Hiya was born in 1927 in Bukhara, which was then part of the Soviet Union (now Uzbekistan). His father sold textiles while his mother was a homemaker.

When the Communists tried to seize all of the citizens’ property, his parents decided that five-year-old Hiya, along with his older brother and his wife, should leave the country with an Afghan passport. In Afghanistan, they discovered that they could reach Jerusalem. In 1933, after a year’s journey, they arrived at the border of Lebanon, which they crossed at night. They were seized near Metula by the British authorities and they were transferred to Bethlehem.

After three weeks in detention, they were released thanks to the efforts of family members. They were authorized to stay in the country for six months only.

In 1939, the family went from Jerusalem to Tel Aviv, and in 1940, Hiya joined the ranks of Brit Hashmona’im. The same year he attended a course for instructors.

In 1943, he joined Lehi. He produced and posted posters at first, and then he was transferred to Department 6, because a friend of his was a Hagana member and a source of secret information about its activities. He also conducted reconnaissance of British Army movements and the army base on HaYarkon Street, before they took action there.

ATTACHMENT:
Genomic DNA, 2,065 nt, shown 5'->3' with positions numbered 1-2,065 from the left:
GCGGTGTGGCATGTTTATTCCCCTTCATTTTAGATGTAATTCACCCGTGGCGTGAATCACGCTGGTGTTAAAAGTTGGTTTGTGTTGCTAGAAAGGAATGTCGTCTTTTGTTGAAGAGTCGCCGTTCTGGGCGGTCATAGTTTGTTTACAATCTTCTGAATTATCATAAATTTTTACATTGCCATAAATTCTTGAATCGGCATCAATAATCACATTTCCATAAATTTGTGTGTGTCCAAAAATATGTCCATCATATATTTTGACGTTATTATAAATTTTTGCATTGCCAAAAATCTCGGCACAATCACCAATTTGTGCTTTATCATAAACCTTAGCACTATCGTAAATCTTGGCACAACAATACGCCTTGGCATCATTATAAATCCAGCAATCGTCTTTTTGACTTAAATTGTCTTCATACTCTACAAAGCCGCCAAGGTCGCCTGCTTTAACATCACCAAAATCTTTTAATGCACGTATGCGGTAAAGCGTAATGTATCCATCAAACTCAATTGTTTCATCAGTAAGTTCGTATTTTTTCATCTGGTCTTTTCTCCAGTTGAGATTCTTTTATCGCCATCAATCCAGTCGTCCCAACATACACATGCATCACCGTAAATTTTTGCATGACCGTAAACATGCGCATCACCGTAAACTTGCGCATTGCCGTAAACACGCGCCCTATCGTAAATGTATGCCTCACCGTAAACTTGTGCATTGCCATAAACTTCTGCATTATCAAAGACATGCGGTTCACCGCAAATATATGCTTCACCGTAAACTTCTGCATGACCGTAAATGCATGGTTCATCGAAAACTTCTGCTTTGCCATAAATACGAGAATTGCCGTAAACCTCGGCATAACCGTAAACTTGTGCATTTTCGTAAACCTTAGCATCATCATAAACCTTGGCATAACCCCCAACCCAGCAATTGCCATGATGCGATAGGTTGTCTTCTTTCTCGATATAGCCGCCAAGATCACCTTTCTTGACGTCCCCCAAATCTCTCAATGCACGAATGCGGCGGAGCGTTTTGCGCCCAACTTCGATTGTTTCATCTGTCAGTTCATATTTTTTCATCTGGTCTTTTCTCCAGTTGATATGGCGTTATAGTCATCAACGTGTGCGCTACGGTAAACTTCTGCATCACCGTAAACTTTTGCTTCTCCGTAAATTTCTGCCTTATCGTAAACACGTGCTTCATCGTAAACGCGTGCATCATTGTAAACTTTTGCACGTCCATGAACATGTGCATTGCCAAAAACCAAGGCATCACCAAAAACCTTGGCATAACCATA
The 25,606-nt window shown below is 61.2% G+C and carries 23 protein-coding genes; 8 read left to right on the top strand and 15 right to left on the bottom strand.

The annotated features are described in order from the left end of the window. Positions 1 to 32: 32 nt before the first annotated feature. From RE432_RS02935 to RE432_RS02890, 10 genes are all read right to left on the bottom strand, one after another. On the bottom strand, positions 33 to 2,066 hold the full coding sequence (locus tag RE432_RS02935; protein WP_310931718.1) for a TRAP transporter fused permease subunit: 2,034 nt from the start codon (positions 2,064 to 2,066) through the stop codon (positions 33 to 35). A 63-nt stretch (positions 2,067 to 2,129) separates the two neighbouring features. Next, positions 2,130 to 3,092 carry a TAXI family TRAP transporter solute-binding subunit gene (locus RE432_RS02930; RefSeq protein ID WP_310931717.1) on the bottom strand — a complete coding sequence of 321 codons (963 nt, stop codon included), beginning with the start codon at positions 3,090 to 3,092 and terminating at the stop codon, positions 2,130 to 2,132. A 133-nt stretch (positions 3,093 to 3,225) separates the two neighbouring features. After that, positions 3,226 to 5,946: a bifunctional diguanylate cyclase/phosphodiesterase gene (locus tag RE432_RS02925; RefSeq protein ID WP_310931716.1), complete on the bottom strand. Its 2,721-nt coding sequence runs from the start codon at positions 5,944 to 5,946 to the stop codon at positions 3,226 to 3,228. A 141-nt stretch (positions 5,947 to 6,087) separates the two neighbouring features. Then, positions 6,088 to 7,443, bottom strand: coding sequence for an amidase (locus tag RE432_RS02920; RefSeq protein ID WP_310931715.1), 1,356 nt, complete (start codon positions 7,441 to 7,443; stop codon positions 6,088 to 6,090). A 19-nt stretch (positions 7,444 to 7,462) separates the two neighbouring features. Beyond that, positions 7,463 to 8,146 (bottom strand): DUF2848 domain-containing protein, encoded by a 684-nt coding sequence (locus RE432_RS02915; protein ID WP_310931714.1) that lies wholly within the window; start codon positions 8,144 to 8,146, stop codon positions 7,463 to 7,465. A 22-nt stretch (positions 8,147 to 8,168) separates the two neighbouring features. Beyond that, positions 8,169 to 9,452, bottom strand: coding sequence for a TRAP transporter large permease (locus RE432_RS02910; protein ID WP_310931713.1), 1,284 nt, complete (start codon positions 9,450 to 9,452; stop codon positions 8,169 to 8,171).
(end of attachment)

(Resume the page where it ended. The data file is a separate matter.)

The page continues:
Hiya organized groups of youths in his neighborhood to recruit them for Lehi. He was reassigned to the youth department, where he attended a course for instructors and weaponry. He went on to train youth groups. Later, he was made responsible for a group of instructors.

One of his operations, blowing up the Jaffa railway, led British soldiers to drive recklessly down the streets of Tel Aviv in an armored truck, firing every which way with abandon. Hiya managed to find cover and even helped evacuate one of the wounded.

Another mission had him taking down the street signs from Allenby Street and King George Street and replacing them with Jewish kings and leaders. He also took a group of instructors he commanded to guard Tel Litwisnky. The mission was to take over the base once the British left, lest the Arabs do so first.

In 1947, as the state was being established, Hiya was one of the people behind the resurrection of the Brit Hashmona’im youth group, as cover for the Lehi’s own youth group.

Hiya did not enlist to the IDF with everyone else, as he received a deferment in order to establish the Fighters’’ List. After the Bernadotte assassination, many had to go underground. After clemency was granted, in 1949, he enlisted in the IDF and served in a number of positions in the Ordnance Corps.

He married Leah Kosayov, his girlfriend of five years. She too was recruited to Lehi by him.

They have three sons and numerous grandchildren.